It seems pretty harsh on the 2.1 and overly friendly for the 1st (I think there have only been 5 4.0s at Harvard in the past century), but that's the way they do it.
    I actually thought a 1st was seen as a 3.8. It really doesn't seem fair, though, to even try to compare them as if a GPA or honours class is so generic. They say you can compare a 1st at one university to a 1st from any other other, and the same for GPAs, but I don't believe this for a second.
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    (Original post by sTe\/o)
    I actually thought a 1st was seen as a 3.8. It really doesn't seem fair, though, to even try to compare them as if a GPA or honours class is so generic. They say you can compare a 1st at one university to a 1st from any other other, and the same for GPAs, but I don't believe this for a second.
    well, i don't think it's particularly fair either. But law school admissions people (or whatever admissions) will look at a 1st (or the 4.0 that it converts to) as better than a 1st from brookes. Just the same as getting a 3.95 from South Missouri State will probably not be looked at in the same was as a 3.95 from Princeton.

    I think a 1st probably is looked at closer to a 3.8 in general, but this is the way that LSAC translates the grades. The problem is that in order to report statistics, everyone's grades have to be put on the same scale. And law schools care immensely about it because it's that GPA that affects their standing in US News&World Report. And US News' hold over law schools is greater than any other ranking of schools I can think of.

    and it may not be fair to force the highest scoring people at Oxford to take a subpefect GPA.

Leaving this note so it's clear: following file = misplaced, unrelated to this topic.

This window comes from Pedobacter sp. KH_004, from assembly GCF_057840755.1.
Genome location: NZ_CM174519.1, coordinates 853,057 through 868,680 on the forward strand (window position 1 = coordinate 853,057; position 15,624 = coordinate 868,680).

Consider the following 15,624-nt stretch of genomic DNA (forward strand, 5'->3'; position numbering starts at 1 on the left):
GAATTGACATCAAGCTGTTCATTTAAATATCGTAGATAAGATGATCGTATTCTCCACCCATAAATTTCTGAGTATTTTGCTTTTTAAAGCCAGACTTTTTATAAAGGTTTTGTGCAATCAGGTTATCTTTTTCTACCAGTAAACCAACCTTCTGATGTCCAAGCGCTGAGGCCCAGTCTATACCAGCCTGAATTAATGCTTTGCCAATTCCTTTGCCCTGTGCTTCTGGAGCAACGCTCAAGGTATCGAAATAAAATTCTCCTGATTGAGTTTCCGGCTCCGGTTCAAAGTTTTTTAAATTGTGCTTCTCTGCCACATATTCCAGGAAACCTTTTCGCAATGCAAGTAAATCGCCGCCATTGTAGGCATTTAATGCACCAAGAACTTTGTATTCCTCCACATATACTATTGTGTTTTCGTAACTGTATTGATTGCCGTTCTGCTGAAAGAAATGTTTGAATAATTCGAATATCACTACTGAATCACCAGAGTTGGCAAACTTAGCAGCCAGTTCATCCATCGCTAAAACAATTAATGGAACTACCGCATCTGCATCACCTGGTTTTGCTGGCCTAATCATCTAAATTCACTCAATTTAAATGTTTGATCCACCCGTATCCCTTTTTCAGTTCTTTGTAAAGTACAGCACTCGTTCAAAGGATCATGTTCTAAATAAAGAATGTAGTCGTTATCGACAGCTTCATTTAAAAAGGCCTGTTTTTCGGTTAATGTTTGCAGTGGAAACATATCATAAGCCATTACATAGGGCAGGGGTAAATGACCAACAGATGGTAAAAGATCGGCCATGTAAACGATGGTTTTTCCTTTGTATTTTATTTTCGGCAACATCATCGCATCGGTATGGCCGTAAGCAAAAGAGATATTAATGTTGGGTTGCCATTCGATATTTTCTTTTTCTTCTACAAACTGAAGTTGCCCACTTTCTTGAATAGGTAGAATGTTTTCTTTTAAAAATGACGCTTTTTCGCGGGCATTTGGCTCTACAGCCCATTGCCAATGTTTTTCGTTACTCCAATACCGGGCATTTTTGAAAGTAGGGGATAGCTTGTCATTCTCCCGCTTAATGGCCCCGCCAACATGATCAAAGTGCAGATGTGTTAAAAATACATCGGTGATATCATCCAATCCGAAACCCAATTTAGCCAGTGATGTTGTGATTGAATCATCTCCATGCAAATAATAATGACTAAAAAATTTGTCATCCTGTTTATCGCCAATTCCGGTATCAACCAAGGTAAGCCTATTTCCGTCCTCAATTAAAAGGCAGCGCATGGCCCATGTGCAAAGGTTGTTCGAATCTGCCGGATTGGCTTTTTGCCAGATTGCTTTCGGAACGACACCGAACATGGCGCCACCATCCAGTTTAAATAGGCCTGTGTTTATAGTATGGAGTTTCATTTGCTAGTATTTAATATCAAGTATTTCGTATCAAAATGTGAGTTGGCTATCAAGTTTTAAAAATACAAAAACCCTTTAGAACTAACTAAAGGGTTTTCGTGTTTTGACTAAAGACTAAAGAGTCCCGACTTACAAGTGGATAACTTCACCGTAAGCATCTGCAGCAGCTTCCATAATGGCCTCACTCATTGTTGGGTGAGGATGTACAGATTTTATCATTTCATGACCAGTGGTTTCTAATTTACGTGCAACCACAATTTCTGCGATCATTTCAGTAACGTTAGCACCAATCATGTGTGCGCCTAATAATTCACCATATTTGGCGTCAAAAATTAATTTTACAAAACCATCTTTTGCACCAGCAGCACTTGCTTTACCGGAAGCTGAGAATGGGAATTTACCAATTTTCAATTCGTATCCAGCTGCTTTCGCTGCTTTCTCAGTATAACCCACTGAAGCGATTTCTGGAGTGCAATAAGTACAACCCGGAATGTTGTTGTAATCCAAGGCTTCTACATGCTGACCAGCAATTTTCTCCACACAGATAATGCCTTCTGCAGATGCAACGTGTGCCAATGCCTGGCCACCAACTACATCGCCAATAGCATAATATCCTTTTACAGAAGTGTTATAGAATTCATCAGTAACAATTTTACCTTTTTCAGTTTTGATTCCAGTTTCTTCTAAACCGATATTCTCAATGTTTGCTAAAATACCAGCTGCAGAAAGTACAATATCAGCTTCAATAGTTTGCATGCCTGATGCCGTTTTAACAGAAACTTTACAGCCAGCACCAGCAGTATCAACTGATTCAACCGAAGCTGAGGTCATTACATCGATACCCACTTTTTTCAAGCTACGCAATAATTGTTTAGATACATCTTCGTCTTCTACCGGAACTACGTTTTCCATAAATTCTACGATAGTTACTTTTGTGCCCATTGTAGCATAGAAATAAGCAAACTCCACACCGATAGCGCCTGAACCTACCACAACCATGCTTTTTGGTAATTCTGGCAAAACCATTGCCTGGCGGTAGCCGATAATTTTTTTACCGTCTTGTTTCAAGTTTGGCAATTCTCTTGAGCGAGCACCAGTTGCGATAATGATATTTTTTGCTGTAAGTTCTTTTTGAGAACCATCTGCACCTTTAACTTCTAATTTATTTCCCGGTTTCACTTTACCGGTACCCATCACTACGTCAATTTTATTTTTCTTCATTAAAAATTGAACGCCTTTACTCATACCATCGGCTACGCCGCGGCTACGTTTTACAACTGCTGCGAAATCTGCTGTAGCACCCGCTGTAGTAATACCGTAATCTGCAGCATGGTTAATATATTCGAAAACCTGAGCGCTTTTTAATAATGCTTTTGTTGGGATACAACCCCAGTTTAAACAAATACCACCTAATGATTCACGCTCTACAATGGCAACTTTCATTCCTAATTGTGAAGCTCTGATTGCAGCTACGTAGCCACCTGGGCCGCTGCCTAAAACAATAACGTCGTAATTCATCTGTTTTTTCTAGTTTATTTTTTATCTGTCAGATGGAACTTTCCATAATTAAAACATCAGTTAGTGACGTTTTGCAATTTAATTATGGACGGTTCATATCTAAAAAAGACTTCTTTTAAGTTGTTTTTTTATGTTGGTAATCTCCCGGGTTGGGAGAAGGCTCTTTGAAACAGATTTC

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    Okay, I have a question on a side note. Since when is "astrophysics at Yale" so intense? Yale sent me some sciences email (for some unknown, strange reason), and I didn't even know they bothered with sciences until I read it.

    I, admittedly, am not a fan of Harvard, Yale or Princeton. It is completely un-personal and streamlined at an undergraduate level. That said, I do like the research side of their graduate programs and the funding available.
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    (Original post by zoraster)
    well, i don't think it's particularly fair either. But law school admissions people (or whatever admissions) will look at a 1st (or the 4.0 that it converts to) as better than a 1st from brookes. Just the same as getting a 3.95 from South Missouri State will probably not be looked at in the same was as a 3.95 from Princeton.

    I think a 1st probably is looked at closer to a 3.8 in general, but this is the way that LSAC translates the grades. The problem is that in order to report statistics, everyone's grades have to be put on the same scale. And law schools care immensely about it because it's that GPA that affects their standing in US News&World Report. And US News' hold over law schools is greater than any other ranking of schools I can think of.
    The world really has gone mad.

    and it may not be fair to force the highest scoring people at Oxford to take a subpefect GPA.
    True, but I think the honours system is so outdated anyway. If you get a 2.1, it is very difficult for people to tell where you ranked in your year group, even though you could have been only marks off getting a 1st. I personally would like to see Britain convert to a GPA system, although not necessarily based on continual assessment.
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    (Original post by Gryffindor)
    Okay, I have a question on a side note. Since when is "astrophysics at Yale" so intense? Yale sent me some sciences email (for some unknown, strange reason), and I didn't even know they bothered with sciences until I read it.
    I don't know. It's just a story. Take it with a pinch of salt, I guess.
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    (Original post by xedx)
    i assuming that all the brightest students in england apply to oxbridge, and all the brightest americans apply to harvard, then, statistically, harvard should receive 6 times the number of quality applicants, as america's population is ~6 times the size of britain's. also bearing in mind that these americans work insanely hard at school, you have a huge pool of excellent students applying for slightly less places at harvard than you do in england.
    Fewer, not less
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    (Original post by J'en ai marre)
    Fewer, not less
    pedantic, not substantive.